Welfare and whale exploitation

whales-blogAuthor Prof Donald Broom


Five years ago a meeting was arranged, by the U.K. and some other International Whaling Commission (IWC) members, at which the subject of the welfare of whales during whaling was discussed. At this time, any mention of the word welfare was vetoed at IWC meetings by the small group of countries that killed whales. Professor Don Broom from Cambridge University was one of the speakers at that meeting in Looe, Cornwall, U.K. and one result was his paper in Animal Welfare, 22, 123-126 (2013) entitled “The science of animal welfare and its relevance to whales.” Later, there were talks on animal welfare by Broom and others at a fringe meeting of IWC in Jersey, U.K. and now the subject of animal welfare is on the IWC Agenda.

The IWC was started in order to consider the conservation of cetaceans so this subject has long been considered, for example by scientists like Ray Gambell. However, it must have been obvious to the countries that continued to kill whales and blocked the mention of animal welfare on any agenda item at the IWC, that the methods used were far from humane. Some of the effects on whale welfare of whaling activities are: disturbance by boats, harpoon entry, pulling harpooned whales to a boat, capture procedures, the point of unconsciousness and consequences for animals that escape after being harpooned. If an explosive harpoon is used, explosion in some parts of the body kills the whale but impacts in other parts can result in death only after many days or weeks.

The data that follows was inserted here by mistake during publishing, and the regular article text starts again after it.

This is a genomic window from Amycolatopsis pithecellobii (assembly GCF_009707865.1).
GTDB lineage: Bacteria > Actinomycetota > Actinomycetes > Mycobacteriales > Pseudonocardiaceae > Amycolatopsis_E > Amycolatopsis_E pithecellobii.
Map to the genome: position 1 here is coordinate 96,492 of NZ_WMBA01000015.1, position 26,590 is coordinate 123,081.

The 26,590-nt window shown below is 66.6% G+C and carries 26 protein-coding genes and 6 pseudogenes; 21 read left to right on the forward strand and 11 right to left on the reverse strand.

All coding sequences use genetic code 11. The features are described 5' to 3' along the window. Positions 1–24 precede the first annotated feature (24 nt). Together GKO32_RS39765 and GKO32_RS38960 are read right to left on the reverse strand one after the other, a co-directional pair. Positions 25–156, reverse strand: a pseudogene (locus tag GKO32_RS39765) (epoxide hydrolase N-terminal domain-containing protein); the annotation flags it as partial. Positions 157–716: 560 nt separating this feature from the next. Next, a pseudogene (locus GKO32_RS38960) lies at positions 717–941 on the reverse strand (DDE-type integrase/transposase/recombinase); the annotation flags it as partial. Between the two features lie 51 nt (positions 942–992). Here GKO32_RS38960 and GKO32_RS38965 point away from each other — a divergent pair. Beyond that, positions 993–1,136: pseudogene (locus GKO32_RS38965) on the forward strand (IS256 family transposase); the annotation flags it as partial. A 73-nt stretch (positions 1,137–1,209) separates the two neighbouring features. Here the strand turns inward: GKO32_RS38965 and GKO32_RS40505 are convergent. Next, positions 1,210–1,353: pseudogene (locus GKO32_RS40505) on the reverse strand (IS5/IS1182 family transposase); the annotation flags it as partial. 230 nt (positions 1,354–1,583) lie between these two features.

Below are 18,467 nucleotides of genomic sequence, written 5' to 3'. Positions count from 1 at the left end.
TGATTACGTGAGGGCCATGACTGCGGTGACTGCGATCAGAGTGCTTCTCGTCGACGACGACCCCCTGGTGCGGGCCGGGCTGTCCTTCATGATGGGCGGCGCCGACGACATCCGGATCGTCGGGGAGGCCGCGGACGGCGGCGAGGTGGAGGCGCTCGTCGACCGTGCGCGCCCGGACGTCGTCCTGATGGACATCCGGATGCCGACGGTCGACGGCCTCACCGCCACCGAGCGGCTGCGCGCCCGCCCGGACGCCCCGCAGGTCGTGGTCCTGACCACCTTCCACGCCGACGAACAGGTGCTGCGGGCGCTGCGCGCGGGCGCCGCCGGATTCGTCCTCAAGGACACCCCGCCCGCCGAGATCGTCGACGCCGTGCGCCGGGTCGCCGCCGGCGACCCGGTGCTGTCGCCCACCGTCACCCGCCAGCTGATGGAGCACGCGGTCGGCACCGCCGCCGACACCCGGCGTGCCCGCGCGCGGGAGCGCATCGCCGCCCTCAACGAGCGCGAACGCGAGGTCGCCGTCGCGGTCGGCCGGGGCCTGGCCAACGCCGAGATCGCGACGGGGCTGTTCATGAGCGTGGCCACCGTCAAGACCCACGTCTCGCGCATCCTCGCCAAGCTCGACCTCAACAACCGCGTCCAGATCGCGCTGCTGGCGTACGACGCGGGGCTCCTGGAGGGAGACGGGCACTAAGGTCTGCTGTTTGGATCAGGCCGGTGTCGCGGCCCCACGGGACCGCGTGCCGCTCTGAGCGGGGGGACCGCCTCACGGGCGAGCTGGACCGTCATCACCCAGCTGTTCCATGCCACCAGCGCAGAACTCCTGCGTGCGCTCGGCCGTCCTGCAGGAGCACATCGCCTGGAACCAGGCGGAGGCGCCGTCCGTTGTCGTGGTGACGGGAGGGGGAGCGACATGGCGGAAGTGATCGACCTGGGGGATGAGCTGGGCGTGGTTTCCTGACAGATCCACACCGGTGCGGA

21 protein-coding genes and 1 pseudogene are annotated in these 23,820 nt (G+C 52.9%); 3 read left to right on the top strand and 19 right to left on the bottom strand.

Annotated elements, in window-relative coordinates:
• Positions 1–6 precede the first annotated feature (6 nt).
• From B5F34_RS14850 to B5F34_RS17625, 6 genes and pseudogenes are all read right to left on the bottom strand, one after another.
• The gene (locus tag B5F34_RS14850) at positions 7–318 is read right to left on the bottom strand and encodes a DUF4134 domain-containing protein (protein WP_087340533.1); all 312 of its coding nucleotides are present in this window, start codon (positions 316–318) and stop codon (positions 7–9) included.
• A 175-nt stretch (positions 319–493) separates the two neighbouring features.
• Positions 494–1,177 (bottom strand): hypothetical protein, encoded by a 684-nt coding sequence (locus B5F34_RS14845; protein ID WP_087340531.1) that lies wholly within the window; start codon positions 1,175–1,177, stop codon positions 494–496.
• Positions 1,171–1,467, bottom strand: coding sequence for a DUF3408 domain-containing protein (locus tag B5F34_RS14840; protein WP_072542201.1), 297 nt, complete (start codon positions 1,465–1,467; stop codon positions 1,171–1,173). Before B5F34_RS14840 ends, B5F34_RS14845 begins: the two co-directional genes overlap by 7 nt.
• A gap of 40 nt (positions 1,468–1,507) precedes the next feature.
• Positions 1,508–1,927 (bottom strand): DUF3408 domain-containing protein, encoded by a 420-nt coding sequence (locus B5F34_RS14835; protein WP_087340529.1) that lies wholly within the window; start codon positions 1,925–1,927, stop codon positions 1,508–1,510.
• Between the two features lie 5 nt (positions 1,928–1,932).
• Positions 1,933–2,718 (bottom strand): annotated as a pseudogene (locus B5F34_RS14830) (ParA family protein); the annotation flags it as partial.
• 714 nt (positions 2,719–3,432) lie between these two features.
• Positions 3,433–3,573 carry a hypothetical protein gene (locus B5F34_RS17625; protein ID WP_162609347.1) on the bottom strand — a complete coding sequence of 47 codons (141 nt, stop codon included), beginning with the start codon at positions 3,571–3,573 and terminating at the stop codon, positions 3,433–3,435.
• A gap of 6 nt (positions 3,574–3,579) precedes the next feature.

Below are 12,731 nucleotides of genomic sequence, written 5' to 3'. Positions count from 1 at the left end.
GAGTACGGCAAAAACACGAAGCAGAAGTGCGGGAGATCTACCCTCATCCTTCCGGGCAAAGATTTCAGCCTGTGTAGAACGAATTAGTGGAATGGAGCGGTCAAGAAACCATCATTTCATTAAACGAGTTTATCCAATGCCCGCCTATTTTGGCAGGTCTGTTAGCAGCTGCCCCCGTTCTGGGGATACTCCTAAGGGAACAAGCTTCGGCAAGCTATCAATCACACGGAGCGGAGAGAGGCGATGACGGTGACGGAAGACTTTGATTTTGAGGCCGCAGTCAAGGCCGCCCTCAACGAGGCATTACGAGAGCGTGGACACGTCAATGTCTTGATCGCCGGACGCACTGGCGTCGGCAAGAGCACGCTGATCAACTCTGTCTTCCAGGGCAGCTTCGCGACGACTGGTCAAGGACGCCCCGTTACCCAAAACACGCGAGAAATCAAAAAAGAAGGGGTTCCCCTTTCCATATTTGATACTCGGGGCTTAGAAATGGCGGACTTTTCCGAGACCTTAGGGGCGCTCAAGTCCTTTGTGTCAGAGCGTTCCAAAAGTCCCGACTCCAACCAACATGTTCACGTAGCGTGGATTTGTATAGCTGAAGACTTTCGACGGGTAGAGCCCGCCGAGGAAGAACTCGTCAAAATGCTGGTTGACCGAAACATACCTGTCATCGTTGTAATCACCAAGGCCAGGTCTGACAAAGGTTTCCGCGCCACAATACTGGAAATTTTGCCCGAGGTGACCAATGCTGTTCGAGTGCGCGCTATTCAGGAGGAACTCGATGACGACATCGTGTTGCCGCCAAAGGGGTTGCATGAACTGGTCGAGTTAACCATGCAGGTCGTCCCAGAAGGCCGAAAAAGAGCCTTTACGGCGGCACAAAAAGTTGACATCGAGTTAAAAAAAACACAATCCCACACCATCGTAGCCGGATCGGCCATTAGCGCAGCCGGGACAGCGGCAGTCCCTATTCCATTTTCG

The term ‘humane’, in relation to animals, means their treatment in such a way that their welfare is good to a certain high degree. The welfare is either above the threshold, in which case the treatment is humane, or it is not. Humane killing implies either that the treatment of the animals in the course of the killing procedure does not cause poor welfare, or that the procedure itself results in insensibility to pain and distress within a few seconds. With present methodologies for catching whales during whaling, it appears that the extent of poor welfare during catching and killing is always substantial. The magnitude of poor welfare is much greater than that during the use of any method detailed in law for legally killing a domestic or wild animal. The whale killing procedure would be humane for very few whales.